Sushiswap Smart Contract Bug Causes Losses of Over $3M

According to several sources SushiSwap, a popular decentralised exchange (DEX), has lost more than $3.3 million. This occurred as a result of a hacker exploiting a vulnerability in a smart contract.  The DEX’s RouteProcess02 contract, a smart contract that combines trade liquidity from many sources and determines the best price for switching currencies, was attacked and then disseminated over different blockchain networks.

Certik, a blockchain security firm, issued an alert on Twitter after discovering the security breach. Peckshield also tweeted to the crypto community that Sushiswap’s “RouterProcessor2 contract has an approve-related bug.” According to reports, the victim was a well-known crypto advocate named Sifu, who supposedly lost 1,800 ether.

According to DefiLlama pseudonymous coder 0xngmi, the attack should only affect users who switched protocols during the last four days.”Root cause is because in the internal swap() function, it will call swapUniV3() to set variable “lastCalledPool” which is at storage slot 0x00,” crypto security firm Ancilia said in a tweet. “Later on in the swap3callback function, the permission check gets bypassed.” 

Sushi’s main developer, Jared Grey, asked users to remove authorization for any contracts on the protocol. “Sushi’s RouteProcessor2 contract has an approval bug; please revoke approval as soon as possible.” “We’re collaborating with security teams to address the problem,” he stated. To remedy the issue, a list of contracts with distinct blockchains that require revocation has been developed on GitHub.

The new attack comes on the heels of increased regulatory attention for the DEX, with the US Securities and Exchange Commission serving subpoenas on both Sushi DAO and Grey. The subpoena was published on March 21 in the guise of a recommendation to the Sushi DAO for the formation of a legal defence fund to cover anticipated legal fees.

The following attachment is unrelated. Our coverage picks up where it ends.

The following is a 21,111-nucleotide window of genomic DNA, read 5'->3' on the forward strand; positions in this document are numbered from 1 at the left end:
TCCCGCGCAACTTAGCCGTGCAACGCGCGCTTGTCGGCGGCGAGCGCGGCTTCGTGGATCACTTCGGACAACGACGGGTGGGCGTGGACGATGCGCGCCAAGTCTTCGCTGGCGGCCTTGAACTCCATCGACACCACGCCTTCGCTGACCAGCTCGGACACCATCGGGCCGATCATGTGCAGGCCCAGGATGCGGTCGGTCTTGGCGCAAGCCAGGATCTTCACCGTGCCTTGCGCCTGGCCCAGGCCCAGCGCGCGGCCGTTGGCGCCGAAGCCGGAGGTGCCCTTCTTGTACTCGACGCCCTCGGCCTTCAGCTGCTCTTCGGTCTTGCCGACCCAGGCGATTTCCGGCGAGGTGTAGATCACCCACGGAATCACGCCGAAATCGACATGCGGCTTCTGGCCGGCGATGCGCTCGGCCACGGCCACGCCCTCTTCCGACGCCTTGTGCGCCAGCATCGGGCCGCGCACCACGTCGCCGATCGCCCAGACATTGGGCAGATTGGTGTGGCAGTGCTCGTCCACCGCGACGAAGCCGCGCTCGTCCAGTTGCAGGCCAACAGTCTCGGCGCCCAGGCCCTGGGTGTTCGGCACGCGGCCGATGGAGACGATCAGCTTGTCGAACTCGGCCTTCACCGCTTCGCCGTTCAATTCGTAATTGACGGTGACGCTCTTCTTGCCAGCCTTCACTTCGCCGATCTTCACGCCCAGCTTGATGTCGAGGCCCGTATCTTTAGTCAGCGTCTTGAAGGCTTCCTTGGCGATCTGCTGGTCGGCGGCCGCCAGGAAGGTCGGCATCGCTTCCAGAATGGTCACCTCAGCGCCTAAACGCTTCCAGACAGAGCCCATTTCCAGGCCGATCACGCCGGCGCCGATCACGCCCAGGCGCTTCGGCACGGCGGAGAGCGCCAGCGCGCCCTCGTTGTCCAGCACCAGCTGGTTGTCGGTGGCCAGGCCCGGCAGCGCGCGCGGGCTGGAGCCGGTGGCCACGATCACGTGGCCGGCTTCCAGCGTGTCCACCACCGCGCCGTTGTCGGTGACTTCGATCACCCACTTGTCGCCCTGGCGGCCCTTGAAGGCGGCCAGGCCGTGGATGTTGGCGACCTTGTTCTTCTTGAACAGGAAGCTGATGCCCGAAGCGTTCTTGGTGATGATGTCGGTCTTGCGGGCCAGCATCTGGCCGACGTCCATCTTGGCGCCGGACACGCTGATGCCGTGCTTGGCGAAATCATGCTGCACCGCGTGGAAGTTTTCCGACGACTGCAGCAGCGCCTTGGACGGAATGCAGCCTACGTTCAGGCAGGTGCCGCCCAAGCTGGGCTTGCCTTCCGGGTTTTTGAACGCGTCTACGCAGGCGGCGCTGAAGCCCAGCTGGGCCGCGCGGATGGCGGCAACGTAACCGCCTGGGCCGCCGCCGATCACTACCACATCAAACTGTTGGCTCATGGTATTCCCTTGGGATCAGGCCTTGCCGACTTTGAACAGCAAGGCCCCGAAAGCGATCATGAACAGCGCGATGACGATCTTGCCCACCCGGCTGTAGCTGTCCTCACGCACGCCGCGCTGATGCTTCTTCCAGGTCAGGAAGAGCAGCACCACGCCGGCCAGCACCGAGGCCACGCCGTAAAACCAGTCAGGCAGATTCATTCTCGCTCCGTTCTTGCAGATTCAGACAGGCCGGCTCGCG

Grey and his attorneys responded to the new subpoena on April 8. They assured the SEC that they are working on their investigation. Also, Grey responded to the most often asked questions about the subpoena in the form of a frequently asked question (FAQ). The SEC has been racing down hard on the backs of crypto and crypto-friendly firms.

The SEC has its reasons to take stricter measures towards the crypto industry. In 2021, around $3.2 billion in cryptocurrencies were stolen. $2.2 billion (72%) of the total was taken from DeFi apps. The amount taken has continued to rise through 2022. In the first three months of the year, more than $1.3 billion was stolen. Despite strengthened security procedures, hackers have stolen millions of dollars from the DeFi market. Flash loans were the most popular way used to target DeFi apps. According to DefiLlama, more than $20 million has been taken from the DeFi market since the beginning of the year. 

Other firms like Dexible, Euler and Playtpus were also victims of DeFi attacks. On February 17, an attack targeted the multichain exchange aggregator Dexible, resulting in the loss of $2 million in cryptocurrency. This attack was done using the selfSwap function. The selfSwap function enabled users to exchange one token for another by providing the address of a router and the calldata associated with it.

On March 13, 2023, Euler Finance was also the victim of a Flash Loan Attack. Millions of dollars in Dai (DAI), Dollar Coin (USDC), staked Ether (StETH), and wrapped Bitcoin  (WBTC) were successfully stolen by the perpetrator. The attacker stole over $197 million and disrupted over 11 different DeFi protocols. Fortunately, the majority of the funds have been recovered. 

In terms of the Sushi hack, Some members of the crypto community replied by believing that the breach was suspicious.  Security firms discovered strange activity in the DeFi platform’s smart contract that aggregates transaction liquidity on April 9. The hack was carried out soon after. 

The hack, according to community member Adam Cochran, is “weird.” The explanation he cites is that the router contract, which was “used by almost no one,” was immediately exploited when it received its first transactions. Cochran also believes that it seemed like someone was “waiting to strike.”

Through a white hat security method, the SushiSwap team was able to retrieve a major percentage of the stolen funds. More than 300 ETH have been recovered from Coffeebabe of Sifu’s stolen money. Grey stated that he was in constant touch with Lido’s staff about 700 additional ETH. Later in the day, Sushiswap’s CTO, Matthew Lilley, followed up and stated that there are presently no concerns with using the Sushiswap dex platform.

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